Further speculation. What if this site were 1,000 years old? 5,000 years? What if we didn’t know exactly how old it was? What if we weren’t sure whether it had been used annually for 500 years by 1,000 people or once, for three days, by 400,000? What if it were a refugee camp, a religious gathering, or some sort of pagan orgy? Perhaps we would find the names of the gods and goddesses who were worshiped here. (Jimi Hendrix, Janis Joplin, and The Grateful Dead. The latter were probably entities less like gods and more like the Valkyries or the Furies, though in this case they seem to have been male.)
What if Herodotus had told us a little something about this gathering, though he only heard about it third-hand and didn’t seem to know much about it, and we are not even sure this is the same one he meant?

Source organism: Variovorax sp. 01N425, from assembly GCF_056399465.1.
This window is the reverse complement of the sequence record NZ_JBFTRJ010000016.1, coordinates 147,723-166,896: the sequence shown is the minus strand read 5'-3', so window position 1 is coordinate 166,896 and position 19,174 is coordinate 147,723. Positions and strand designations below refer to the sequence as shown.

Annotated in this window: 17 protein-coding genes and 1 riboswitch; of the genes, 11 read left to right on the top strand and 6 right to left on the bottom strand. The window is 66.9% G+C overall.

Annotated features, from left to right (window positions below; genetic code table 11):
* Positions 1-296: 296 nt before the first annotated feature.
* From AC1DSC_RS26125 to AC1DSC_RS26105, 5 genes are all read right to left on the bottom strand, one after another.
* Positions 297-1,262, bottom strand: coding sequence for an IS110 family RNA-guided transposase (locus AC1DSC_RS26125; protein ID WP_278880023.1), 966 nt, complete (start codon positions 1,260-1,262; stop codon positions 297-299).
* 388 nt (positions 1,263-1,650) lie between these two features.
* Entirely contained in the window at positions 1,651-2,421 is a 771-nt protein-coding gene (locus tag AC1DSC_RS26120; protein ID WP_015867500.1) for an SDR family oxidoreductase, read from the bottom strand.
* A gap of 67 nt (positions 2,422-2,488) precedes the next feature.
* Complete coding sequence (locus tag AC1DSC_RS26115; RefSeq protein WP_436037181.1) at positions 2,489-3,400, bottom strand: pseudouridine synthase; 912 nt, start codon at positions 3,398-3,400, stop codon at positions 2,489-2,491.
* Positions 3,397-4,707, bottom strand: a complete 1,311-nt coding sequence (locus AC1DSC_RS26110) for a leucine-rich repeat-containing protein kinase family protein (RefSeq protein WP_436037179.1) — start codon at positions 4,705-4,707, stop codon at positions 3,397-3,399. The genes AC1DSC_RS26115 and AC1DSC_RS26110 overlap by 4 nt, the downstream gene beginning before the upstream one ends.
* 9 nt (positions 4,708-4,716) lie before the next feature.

Please, speculate a little more in the comments. Go wild.
A fellow blogger, Never Not Reading, made this delightful post: More Religious Characters Please. She points out that devout religious characters, particularly Christians, are extremely rare in fiction compared to their distribution in the general population.
I Have my Doubts about the Concept of Representation
She comes at this from the “representation” point of view, which is predicated on the idea that every kind of person ought to be able to find someone like them in fiction, and that if they can’t, this is somehow unfair or discriminatory. I don’t actually buy in to the assumptions behind this view. There are philosophical problems with the concept of “someone who is like me” that, if we parsed them, I suspect we would never get to the bottom of. I also think there are some other faulty assumptions packed in to the idea of representation: assumptions about what fiction means to the author and what fiction is meant to do for the reader. So, I find the whole idea of representation suspect.